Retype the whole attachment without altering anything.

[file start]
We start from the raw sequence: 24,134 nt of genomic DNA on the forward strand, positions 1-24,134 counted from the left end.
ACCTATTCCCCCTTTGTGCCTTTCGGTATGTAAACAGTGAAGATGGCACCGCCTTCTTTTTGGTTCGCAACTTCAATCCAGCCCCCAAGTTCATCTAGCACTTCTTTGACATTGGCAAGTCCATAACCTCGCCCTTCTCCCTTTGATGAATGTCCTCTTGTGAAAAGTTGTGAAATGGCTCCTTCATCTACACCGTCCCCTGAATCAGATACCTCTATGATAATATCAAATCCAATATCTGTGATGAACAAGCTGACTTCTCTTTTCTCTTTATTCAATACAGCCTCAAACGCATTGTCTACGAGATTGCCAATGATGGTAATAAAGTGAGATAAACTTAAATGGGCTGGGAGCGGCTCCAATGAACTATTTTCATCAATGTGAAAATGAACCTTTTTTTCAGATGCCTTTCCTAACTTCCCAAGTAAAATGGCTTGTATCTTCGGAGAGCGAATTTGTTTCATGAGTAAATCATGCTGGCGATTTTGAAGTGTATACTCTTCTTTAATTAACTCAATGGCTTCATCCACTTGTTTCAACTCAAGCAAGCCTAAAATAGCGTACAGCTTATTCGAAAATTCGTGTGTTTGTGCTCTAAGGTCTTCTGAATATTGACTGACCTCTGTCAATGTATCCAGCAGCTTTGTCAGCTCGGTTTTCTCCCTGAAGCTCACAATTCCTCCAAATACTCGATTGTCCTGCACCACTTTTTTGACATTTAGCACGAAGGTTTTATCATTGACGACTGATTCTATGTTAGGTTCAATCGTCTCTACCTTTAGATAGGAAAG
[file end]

We start from the raw sequence: 24,134 nt of genomic DNA on the forward strand, positions 1-24,134 counted from the left end.
ACCTATTCCCCCTTTGTGCCTTTCGGTATGTAAACAGTGAAGATGGCACCGCCTTCTTTTTGGTTCGCAACTTCAATCCAGCCCCCAAGTTCATCTAGCACTTCTTTGACATTGGCAAGTCCATAACCTCGCCCTTCTCCCTTTGATGAATGTCCTCTTGTGAAAAGTTGTGAAATGGCTCCTTCATCTACACCGTCCCCTGAATCAGATACCTCTATGATAATATCAAATCCAATATCTGTGATGAACAAGCTGACTTCTCTTTTCTCTTTATTCAATACAGCCTCAAACGCATTGTCTACGAGATTGCCAATGATGGTAATAAAGTGAGATAAACTTAAATGGGCTGGGAGCGGCTCCAATGAACTATTTTCATCAATGTGAAAATGAACCTTTTTTTCAGATGCCTTTCCTAACTTCCCAAGTAAAATGGCTTGTATCTTCGGAGAGCGAATTTGTTTCATGAGTAAATCATGCTGGCGATTTTGAAGTGTATACTCTTCTTTAATTAACTCAATGGCTTCATCCACTTGTTTCAACTCAAGCAAGCCTAAAATAGCGTACAGCTTATTCGAAAATTCGTGTGTTTGTGCTCTAAGGTCTTCTGAATATTGACTGACCTCTGTCAATGTATCCAGCAGCTTTGTCAGCTCGGTTTTCTCCCTGAAGCTCACAATTCCTCCAAATACTCGATTGTCCTGCACCACTTTTTTGACATTTAGCACGAAGGTTTTATCATTGACGACTGATTCTATGTTAGGTTCAATCGTCTCTACCTTTAGATAGGAAAG